Quote
the closest thing to a "race" in the scientific world is a species.

Nope, the closest thing is a subspecies. These are at least two organisms within a species that can produce fertile offspring, but in reality do not. For example the Asian lion and African lion would not mate because they are allopatric (do not meet naturally in the same habitat), although they can produce fertile offspring when introduced by a candle-lit dinner. Now granted there are clearly no subspecies of humans by this definition.

Quote
And all human are the same species because genetic differences are tiny, tiny, tiny.

It is not the genetic difference that defines a species. Species are defined by how they propagate their genes, in a closed manner between generations, whether that be replicating, swapping, or fusing genetic material sexually. I would not put too much weight on the fact that genetic differences are statistically very small. Genetically there's only 4% difference between you and a chimpanzee, and given that the genome length of both animals is very substantial, this is not a lot at all, even when we compare different species.

Quote
Therefore, this debate "what is a race" is doomed from the beginning. Stahp it. Stahp.

No, I think it's an interesting and important one to have. As has been said, you cannot define a race scientifically because any method would use arbitrary quantifications. However, this doesn't mean that the cultural notion of race is not based on biological, phenotypic principles.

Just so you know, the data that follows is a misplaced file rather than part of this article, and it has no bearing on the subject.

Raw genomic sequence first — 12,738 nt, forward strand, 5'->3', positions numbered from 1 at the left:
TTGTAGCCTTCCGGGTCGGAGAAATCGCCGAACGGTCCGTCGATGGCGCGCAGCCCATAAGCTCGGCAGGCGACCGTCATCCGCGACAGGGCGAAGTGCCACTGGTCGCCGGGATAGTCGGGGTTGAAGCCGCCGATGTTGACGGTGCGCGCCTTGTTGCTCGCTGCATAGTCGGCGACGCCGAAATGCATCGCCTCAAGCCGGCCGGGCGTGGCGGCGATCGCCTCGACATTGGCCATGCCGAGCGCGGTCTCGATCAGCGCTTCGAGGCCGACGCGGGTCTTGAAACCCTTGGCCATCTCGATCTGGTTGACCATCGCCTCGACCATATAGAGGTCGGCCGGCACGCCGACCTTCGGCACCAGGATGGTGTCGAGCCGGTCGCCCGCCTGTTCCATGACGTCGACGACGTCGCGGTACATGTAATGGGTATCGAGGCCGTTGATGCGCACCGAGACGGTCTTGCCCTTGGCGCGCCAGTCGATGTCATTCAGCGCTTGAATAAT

Danvzare

  • The Man with No Name
    • I can help with AGS tutoring
    • I can help with proof reading
    • I can help with scripting
    • I can help with voice acting
    • Danvzare worked on one or more games that was nominated for an AGS Award!
Re: What is race?
« Reply #30 on: 21 Nov 2016, 13:43 »
Now granted there are clearly no subspecies of humans by this definition.
What about Aboriginals?
I remember hearing in a documentary once, that they were apparently a little more different than any other humans on Earth.

Which reminds me, I remember hearing that the skulls of people around the world, are all slightly different in shape. And I don't mean in the racist bigger brain way. I mean that there are apparently actual subtle differences.

I never really got people's fascination with bigger brains being smarter anyway. If that was true, elephants would be ruling the earth. (laugh)

Babar

  • Creator, Mutator and Defecator
    • I can help with proof reading
    • I can help with scripting
    • I can help with story design
    • I can help with translating